Select Committee on Trade and Industry Minutes of Evidence

Examination of Witnesses (Questions 120 - 132)



  Q120  Judy Mallaber: Why do you think that will benefit our manufacturers?

  Ms O'Grady: The experience of other EU Member States has been that where the parent companies are nationally based they tend to know the local area better and what the concerns are and take an active interest in what will be the procurement needs of the government or local authority in five or 10 years' time. These are models that have already been put out by Transport for London and are principles agreed by the, Olympic Delivery Authority, and so on. This is to do with having a bit of imagination and commitment.

  Q121  Judy Mallaber: I return to the questions asked earlier by Mr Bone in relation to other EU Member States and state aid rules and whether or not we are being fair to our own industries. Whenever companies grumble that they have not got contracts and other companies have benefited from the actions of their own governments one asks for the evidence because one cannot really argue that there has been anti-competitive behaviour without the evidence. What evidence do you have that they are interpreting the rules differently from the way we interpret them? You also referred to looking at it creatively. I can give one example where it is known that they could have used arguments to do with raw material. You have talked about the Cooneen Watts & Stone example. I am sorry that Mr Hoyle is not here now but I know that he took part in an Adjournment Debate on the matter. We know that that was a particular area where a very rigid view was taken in this country. How much evidence do you have that other European countries use the state aid rules in a very different way from the UK?

  Mr Page: The Wood review set out the conclusions on this and found that the breaking of procurement rules happened very rarely, but it talked about grey areas to do with history and culture.

  Q122  Judy Mallaber: The problem is that it is very vague and it is not sufficiently pinned down for us to be able to say that it is unfair and we have been robbed. That makes it quite hard for us to be able to argue the case or take it up under the EU rules.

  Ms O'Grady: Frankly, I do not want to stop the French doing what they are doing; I want our government to be as committed to developing quality jobs and opportunities here. This is not just a case of ownership; it is a case of decent standards.

  Q123  Judy Mallaber: That is very vague and does not help me in terms of exactly what the government should do other than say that it would like to give a contract to so and so. What are the grounds on which it can do it? We have just had a reference to cultural factors.

  Ms O'Grady: I would be very happy to share the practical principles and protocols out there. Many local authorities have been more forward-looking than central government. Transport for London, the Olympics and their approach are all very positive. It is about making commitments to apprenticeships and vocational training within contracts, for example.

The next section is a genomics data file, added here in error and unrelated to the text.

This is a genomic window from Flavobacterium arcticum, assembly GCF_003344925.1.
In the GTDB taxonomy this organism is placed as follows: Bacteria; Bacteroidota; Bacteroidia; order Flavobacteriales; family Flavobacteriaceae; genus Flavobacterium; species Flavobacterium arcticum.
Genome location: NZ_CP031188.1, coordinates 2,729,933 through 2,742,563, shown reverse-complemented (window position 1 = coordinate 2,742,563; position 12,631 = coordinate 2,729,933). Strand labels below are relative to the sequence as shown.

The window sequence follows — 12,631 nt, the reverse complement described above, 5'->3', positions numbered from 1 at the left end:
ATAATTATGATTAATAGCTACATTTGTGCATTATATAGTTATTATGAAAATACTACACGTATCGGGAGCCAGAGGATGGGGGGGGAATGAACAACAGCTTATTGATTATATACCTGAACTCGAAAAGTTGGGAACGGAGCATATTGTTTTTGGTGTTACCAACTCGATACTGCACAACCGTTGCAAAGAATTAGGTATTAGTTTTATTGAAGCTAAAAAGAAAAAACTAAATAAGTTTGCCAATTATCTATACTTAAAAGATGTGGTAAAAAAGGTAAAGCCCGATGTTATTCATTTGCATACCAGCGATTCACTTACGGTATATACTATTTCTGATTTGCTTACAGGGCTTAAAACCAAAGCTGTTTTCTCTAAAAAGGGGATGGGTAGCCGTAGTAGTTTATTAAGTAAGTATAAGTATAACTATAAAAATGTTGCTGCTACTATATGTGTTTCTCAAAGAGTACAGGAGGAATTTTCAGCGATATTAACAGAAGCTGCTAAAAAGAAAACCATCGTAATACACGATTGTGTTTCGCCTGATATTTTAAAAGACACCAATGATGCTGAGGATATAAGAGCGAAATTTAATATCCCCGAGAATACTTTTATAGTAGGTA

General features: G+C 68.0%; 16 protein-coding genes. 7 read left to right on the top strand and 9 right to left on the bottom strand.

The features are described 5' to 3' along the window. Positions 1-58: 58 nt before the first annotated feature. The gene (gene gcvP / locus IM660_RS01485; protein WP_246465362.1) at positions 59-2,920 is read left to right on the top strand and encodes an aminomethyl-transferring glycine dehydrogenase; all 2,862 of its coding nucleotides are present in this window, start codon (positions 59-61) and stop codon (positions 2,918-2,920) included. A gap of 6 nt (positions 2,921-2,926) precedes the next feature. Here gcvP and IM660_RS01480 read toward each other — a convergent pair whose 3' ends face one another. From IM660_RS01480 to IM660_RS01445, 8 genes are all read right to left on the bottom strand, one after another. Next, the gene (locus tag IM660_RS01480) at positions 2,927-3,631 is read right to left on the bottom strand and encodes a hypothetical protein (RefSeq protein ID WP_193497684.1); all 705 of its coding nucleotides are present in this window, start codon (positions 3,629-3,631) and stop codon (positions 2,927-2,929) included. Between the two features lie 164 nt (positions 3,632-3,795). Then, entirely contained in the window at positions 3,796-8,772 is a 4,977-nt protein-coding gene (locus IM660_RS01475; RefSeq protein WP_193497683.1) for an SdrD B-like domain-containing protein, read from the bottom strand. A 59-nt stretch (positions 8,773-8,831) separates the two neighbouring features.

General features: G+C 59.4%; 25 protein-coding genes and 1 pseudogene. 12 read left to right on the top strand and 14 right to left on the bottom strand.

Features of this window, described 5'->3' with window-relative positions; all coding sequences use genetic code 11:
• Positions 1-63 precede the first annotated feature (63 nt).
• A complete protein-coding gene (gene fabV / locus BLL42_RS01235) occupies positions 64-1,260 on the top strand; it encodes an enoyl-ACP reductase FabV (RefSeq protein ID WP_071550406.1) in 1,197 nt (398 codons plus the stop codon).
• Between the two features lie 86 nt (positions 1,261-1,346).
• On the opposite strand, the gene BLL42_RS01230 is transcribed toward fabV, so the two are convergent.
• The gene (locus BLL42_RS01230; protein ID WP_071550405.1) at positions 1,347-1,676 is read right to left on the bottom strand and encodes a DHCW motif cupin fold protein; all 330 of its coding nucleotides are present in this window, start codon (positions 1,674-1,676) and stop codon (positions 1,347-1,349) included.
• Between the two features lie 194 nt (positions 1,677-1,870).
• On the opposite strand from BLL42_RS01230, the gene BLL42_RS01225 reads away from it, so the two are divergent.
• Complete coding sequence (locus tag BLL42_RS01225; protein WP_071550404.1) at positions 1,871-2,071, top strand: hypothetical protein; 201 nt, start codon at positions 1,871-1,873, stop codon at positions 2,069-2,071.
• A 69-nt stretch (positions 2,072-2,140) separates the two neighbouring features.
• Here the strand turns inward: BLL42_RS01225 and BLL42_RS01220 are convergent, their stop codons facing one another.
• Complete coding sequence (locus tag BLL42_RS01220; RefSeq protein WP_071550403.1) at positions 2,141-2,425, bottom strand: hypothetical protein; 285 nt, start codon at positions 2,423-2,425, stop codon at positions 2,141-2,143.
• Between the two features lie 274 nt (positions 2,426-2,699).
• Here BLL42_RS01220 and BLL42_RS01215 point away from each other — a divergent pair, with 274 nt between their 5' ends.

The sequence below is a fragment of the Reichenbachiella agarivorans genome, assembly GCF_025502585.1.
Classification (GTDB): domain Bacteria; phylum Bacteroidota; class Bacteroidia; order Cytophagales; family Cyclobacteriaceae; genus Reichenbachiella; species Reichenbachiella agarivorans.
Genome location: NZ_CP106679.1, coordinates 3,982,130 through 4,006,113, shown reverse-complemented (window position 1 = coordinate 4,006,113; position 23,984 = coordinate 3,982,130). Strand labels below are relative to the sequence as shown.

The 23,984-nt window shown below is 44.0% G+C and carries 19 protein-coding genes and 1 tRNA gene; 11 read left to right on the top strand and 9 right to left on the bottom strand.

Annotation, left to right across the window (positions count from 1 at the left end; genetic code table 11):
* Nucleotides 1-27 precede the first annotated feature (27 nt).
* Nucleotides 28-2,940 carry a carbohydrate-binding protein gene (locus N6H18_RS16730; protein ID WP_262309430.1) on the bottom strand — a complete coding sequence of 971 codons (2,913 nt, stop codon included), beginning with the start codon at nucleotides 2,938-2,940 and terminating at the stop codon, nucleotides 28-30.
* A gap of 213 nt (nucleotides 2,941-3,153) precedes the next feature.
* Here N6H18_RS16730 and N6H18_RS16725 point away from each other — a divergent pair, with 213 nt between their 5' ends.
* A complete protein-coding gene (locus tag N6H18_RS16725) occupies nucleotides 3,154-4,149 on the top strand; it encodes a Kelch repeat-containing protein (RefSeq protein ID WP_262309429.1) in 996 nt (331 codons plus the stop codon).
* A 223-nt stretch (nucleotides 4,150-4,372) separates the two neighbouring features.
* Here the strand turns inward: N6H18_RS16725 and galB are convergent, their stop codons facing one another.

Chairman: If you have some hard-edged, practical examples it would be good to have them. You quote the Olympics in your evidence to us.

  Q124  Mr Binley: The whole OJEC notice scenario is, I believe, totally open to corruption. I wonder whether you are making any overtures about that particular process. I think that the whole tendering process under OJEC very often favours specific companies of a particular size. It is not very user-friendly for those who do not have permanent experts employed in the business of tendering. That is my concern about the whole European approach to procurement. Do you share that concern?

  Mr Page: The general point is that procurement ought to be less bureaucratic, more streamlined and done in a way that allows a wider range of companies to apply. If you imply that the OJEC rules prevent that then we certainly would have no objection to making such a proposal.

  Chairman: To be clear, we are talking about the Official Journal?

  Q125  Mr Binley: Yes. My concern is that they are made specifically to be exploited in particular areas by certain countries. I do not see a level playing field there, although it purports to be one. Do you have any experience of that?

  Mr Page: We do not have any experience of that specific issue. There is the "warlike" point that we make in our written submission. There are specific procurements that fall under the category of "warlike procurements" and do not need to be open to tender for reasons of national security. Given the very few number of military procurements that appear in the Official Journal, it suggests that companies give military procurements to their own defence companies.

  Mr Binley: I am delighted to say that most companies that I come into contact with do not make weapons.

  Q126  Chairman: Mr Page, are you suggesting that, for example, the procurement of boots is being treated as a warlike procurement by other Member States?